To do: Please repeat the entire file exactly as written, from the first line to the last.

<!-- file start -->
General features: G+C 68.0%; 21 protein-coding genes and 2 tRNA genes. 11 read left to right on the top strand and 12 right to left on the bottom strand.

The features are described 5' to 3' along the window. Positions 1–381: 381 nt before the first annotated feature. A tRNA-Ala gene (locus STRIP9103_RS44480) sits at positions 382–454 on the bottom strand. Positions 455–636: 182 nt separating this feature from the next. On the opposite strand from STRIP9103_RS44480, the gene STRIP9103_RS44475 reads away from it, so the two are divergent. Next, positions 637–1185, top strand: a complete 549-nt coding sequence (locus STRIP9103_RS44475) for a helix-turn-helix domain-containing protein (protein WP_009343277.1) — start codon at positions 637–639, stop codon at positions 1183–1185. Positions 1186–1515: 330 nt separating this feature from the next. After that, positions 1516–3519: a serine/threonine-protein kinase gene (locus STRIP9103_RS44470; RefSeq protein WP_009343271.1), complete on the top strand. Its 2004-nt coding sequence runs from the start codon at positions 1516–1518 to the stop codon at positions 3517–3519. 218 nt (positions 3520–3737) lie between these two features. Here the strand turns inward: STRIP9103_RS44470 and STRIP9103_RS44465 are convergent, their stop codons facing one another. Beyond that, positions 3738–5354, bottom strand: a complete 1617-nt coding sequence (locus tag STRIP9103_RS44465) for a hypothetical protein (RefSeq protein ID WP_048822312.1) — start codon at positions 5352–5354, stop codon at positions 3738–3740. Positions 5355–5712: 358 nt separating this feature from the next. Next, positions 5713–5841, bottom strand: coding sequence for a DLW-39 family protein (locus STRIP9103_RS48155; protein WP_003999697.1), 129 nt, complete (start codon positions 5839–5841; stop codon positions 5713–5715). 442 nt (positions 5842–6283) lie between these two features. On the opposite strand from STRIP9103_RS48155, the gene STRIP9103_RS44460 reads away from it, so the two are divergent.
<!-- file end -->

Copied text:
General features: G+C 68.0%; 21 protein-coding genes and 2 tRNA genes. 11 read left to right on the top strand and 12 right to left on the bottom strand.

The features are described 5' to 3' along the window. Positions 1–381: 381 nt before the first annotated feature. A tRNA-Ala gene (locus STRIP9103_RS44480) sits at positions 382–454 on the bottom strand. Positions 455–636: 182 nt separating this feature from the next. On the opposite strand from STRIP9103_RS44480, the gene STRIP9103_RS44475 reads away from it, so the two are divergent. Next, positions 637–1185, top strand: a complete 549-nt coding sequence (locus STRIP9103_RS44475) for a helix-turn-helix domain-containing protein (protein WP_009343277.1) — start codon at positions 637–639, stop codon at positions 1183–1185. Positions 1186–1515: 330 nt separating this feature from the next. After that, positions 1516–3519: a serine/threonine-protein kinase gene (locus STRIP9103_RS44470; RefSeq protein WP_009343271.1), complete on the top strand. Its 2004-nt coding sequence runs from the start codon at positions 1516–1518 to the stop codon at positions 3517–3519. 218 nt (positions 3520–3737) lie between these two features. Here the strand turns inward: STRIP9103_RS44470 and STRIP9103_RS44465 are convergent, their stop codons facing one another. Beyond that, positions 3738–5354, bottom strand: a complete 1617-nt coding sequence (locus tag STRIP9103_RS44465) for a hypothetical protein (RefSeq protein ID WP_048822312.1) — start codon at positions 5352–5354, stop codon at positions 3738–3740. Positions 5355–5712: 358 nt separating this feature from the next. Next, positions 5713–5841, bottom strand: coding sequence for a DLW-39 family protein (locus STRIP9103_RS48155; protein WP_003999697.1), 129 nt, complete (start codon positions 5839–5841; stop codon positions 5713–5715). 442 nt (positions 5842–6283) lie between these two features. On the opposite strand from STRIP9103_RS48155, the gene STRIP9103_RS44460 reads away from it, so the two are divergent.